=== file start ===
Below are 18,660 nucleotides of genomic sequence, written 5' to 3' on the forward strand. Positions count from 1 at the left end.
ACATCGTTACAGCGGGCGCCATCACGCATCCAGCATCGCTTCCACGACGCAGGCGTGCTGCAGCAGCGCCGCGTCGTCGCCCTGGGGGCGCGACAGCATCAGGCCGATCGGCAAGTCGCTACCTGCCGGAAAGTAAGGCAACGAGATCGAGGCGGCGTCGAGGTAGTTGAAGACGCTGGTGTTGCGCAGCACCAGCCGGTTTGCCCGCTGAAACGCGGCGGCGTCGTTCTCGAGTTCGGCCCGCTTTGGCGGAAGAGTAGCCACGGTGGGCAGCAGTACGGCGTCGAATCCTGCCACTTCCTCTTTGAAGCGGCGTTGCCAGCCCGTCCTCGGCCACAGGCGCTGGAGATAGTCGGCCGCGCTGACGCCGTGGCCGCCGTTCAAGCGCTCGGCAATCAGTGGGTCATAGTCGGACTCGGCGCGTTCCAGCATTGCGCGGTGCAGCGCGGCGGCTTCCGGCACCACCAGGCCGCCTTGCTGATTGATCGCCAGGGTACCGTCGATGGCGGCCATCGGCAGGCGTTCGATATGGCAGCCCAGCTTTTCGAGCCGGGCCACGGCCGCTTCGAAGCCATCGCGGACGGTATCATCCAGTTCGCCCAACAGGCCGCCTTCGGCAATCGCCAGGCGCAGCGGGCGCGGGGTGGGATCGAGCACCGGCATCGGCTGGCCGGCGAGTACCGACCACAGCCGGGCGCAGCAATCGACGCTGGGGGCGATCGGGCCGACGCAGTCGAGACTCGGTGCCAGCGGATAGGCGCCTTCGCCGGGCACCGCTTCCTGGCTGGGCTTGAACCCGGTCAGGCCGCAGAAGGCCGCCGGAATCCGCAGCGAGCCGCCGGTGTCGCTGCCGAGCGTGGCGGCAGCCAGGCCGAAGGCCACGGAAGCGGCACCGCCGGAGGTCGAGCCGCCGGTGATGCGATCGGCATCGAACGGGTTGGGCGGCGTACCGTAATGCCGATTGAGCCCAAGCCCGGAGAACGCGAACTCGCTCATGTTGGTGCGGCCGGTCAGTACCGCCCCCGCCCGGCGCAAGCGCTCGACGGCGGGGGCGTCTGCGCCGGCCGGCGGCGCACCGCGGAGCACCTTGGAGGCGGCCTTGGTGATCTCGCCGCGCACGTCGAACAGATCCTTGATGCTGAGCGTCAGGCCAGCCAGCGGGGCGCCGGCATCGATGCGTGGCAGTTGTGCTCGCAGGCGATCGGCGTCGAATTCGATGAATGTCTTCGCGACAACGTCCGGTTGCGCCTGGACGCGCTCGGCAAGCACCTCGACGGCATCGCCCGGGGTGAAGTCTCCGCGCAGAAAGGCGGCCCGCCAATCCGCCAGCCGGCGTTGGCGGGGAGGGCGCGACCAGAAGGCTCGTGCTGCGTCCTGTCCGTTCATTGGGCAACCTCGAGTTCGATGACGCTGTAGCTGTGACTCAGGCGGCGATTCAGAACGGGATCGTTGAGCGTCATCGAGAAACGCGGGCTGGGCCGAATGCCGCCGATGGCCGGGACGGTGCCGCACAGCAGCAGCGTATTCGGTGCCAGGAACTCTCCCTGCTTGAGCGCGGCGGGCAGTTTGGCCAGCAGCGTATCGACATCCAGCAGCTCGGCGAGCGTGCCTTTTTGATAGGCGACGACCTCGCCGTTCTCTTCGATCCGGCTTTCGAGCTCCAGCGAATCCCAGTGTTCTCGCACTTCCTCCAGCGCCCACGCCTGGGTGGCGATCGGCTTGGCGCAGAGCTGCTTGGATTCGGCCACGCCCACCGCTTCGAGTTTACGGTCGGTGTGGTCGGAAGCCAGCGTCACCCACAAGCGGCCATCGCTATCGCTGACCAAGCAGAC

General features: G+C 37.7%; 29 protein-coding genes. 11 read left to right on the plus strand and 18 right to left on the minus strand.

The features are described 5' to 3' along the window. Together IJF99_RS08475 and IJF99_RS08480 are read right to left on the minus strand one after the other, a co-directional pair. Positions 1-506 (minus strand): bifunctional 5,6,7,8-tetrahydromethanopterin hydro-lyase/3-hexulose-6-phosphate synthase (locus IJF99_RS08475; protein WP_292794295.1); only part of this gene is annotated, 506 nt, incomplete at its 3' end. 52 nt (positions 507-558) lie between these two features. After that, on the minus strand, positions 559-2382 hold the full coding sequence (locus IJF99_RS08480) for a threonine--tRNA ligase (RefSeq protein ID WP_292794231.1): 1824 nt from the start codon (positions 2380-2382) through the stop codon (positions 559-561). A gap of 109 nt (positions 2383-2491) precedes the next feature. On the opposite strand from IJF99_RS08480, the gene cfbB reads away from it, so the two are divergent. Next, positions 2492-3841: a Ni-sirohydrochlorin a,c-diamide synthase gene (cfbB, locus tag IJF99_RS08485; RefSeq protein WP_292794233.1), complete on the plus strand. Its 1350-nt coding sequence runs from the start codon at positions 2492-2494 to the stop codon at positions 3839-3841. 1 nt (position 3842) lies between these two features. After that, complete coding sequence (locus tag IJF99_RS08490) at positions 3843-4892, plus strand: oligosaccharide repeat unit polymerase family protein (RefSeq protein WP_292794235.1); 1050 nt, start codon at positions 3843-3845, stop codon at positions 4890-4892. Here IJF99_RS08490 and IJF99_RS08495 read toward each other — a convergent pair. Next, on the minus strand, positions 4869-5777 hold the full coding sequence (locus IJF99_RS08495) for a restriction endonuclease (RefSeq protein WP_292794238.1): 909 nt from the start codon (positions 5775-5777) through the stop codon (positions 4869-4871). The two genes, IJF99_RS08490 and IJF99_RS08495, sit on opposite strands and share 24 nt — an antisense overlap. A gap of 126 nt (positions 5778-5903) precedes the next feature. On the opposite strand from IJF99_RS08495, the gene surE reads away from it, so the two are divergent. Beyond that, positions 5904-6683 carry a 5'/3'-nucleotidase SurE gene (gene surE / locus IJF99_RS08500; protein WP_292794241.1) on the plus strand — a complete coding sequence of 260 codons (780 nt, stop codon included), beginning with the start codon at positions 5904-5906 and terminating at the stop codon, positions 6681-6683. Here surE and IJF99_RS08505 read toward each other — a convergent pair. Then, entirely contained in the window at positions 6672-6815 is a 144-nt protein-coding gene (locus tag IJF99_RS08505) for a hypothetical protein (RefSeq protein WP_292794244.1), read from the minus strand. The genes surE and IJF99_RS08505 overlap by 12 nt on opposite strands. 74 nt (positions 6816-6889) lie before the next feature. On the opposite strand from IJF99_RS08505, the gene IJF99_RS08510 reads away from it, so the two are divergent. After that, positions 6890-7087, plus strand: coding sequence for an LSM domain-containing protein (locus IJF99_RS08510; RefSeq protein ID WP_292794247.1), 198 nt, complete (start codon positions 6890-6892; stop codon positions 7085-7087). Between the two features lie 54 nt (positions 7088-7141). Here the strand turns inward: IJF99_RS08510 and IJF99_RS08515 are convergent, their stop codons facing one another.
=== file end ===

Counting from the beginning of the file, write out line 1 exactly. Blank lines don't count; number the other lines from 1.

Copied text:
Below are 18,660 nucleotides of genomic sequence, written 5' to 3' on the forward strand. Positions count from 1 at the left end.